I was surprised to find so little in iTunesUniversity, though maybe I need different search criteria.
Is there any open source resource to make or manipulate synthetic speech?
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Here are some resources, in no particular order:
The Wikipedia article on Speech Synthesis gives a pretty good overview on the topic, although it's a bit thin in its discussion of statistical parametric (i.e., HMM-based) synthesis.
Dennis Klatt's History of Speech Synthesis gives example audio clips that exemplify the evolution of rule-based formant speech up until the 1980s.
To learn more about developing HMM-based synthesis, you can visit the HTS Homepage. HTS is a free toolkit that, along with another free toolkit called HTK (a more general toolkit for building and manipulating hidden Markov Models), allows you to develop your own HMM-based synthesis system.
The open-source speech analysis program Praat includes functions for doing speech synthesis, including its KlattGrid functions, which allow you to create formant synthesis output by specifying values for a bunch of parameters. It also has functions for creating and manipulating HMMs and neural nets, but I have never used those functions and know nothing about them.
If all of the above are a bit daunting for you to approach (there's a steep learning curve when it comes to speech synthesis), try the online interactive Klatt synthesizer. The Simplified Vowel Synthesis Interface allows you to experiment with synthesizing vowels in isolation (by manipulating the first three formants, F0, duration and overall gain). On that page there are links to more complex interfaces, including the CV syllable interface and the full Klatt synthesis interface.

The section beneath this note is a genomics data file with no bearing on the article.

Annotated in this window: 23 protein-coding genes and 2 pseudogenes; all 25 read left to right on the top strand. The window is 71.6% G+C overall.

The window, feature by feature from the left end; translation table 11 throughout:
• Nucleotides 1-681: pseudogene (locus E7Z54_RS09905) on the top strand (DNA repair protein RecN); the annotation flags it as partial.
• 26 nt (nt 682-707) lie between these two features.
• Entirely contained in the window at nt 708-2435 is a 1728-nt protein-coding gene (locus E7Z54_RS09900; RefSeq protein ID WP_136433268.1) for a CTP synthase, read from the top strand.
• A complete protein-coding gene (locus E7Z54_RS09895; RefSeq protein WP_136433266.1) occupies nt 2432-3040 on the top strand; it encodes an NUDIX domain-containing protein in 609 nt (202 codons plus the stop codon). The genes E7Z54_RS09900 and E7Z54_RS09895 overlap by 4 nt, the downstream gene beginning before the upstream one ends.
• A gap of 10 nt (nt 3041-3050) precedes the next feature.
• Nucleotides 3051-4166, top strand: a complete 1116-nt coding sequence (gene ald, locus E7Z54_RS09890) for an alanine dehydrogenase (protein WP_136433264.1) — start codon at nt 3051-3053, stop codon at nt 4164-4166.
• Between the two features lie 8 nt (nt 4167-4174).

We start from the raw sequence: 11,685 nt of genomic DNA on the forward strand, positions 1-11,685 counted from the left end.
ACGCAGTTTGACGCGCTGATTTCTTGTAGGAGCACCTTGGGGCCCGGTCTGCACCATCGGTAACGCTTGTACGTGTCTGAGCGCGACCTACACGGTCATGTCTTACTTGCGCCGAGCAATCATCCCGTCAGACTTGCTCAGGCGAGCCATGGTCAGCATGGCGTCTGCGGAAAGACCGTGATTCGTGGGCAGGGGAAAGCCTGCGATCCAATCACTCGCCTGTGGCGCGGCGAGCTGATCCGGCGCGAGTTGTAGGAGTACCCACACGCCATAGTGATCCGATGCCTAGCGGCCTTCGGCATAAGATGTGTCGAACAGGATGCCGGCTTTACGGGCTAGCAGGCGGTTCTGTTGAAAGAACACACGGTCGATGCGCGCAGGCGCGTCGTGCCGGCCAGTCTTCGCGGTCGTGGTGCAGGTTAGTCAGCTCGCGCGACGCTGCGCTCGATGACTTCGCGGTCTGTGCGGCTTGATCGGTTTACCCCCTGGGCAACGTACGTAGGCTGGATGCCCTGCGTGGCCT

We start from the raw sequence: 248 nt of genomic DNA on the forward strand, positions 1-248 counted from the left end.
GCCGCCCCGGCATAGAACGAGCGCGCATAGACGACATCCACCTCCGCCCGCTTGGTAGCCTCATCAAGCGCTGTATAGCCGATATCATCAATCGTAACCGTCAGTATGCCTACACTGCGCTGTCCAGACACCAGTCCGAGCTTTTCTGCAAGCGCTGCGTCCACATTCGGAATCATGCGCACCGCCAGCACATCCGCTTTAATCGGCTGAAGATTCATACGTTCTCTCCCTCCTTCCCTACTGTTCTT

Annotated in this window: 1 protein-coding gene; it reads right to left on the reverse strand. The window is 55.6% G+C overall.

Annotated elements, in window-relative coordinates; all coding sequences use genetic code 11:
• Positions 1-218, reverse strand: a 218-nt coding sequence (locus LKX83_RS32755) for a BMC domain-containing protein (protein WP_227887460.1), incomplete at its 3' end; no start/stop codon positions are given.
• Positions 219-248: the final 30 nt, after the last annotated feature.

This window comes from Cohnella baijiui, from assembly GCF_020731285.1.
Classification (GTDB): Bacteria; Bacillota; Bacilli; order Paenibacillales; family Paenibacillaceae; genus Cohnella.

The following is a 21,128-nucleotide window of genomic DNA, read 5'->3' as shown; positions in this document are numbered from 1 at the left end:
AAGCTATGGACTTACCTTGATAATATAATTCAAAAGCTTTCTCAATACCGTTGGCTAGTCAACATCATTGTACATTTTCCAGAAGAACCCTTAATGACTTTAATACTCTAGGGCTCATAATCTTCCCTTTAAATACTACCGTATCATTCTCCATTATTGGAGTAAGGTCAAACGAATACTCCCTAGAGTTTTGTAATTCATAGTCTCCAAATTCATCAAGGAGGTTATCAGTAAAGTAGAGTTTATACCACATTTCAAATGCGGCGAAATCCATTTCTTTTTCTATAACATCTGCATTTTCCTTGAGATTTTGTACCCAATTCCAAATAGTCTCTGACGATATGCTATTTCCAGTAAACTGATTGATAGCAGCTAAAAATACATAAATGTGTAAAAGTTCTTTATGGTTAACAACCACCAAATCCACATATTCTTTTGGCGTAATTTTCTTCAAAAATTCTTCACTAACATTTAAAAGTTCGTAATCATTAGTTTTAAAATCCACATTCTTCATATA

I'm not aware of any site or free toolkit that allows you to develop your own waveform-based unit selection system. There are, of course, demo pages on sites of particular commercial systems, such as AT&T's Natural Voices system. There is also an open-source system called OpenMary. You can read an overview of unit selection synthesis in this presentation by Alan Black.
Some additional resources to musicallinguist's answer:
eSpeak -- This is a formant synthesis-based speech synthesizer along the lines of the Klatt synthesizer that supports a large number of languages. I also have a version at https://github.com/rhdunn/espeak that makes it easier to build the program and associated voice data on POSIX systems (Linux, Mac, BSD, etc.).
klatt -- This is an implementation of Denis Klatt's formant synthesizer. This code is a modernized version of klatt304. This does not produce speech from phonemes, but uses formant parameters as the input.
Cainteoir Text-to-Speech -- This is my text-to-speech program. It currently interfaces to other speech synthesizers (eSpeak, MBROLA, svox), and provides linguistics and text-to-speech tools (a phoneme converter, a pronunciation dictionary manager, etc.).
Festival -- This is a text-to-speech program that supports different synthesis types (concatenative synthesis, Hidden Markov synthesis (HTS and clustergen)). It also includes facilities for building voices via FestVox, along with several example voice databases.
Flite -- This is a light-weight C implementation of festival, designed for constrained systems.
MBROLA -- This is a program that synthesizes audio from phoneme, length and pitch contour information, with a lot of voices available in several different languages. This is not open source, but is free for non-commercial, non-military applications only.
If you want to learn more of the theory, you need to research/look for specific topics (e.g. those referenced in the above programs). For example:
You can search these topics on video sites like YouTube. For example:
Look at the associated references (e.g. in the Klatt program and the Festival documentation). These reference the different papers published on different text-to-speech topics.
 John Wells' Lexical Sets only has a commma set. The roses lexical set is needed to differentiate accents where <-es> is pronounced as '[əz]' or '[ɪz]' in sibilant fricative contexts, and <-ed> is pronounced as '[əd]' or '[ɪd]'.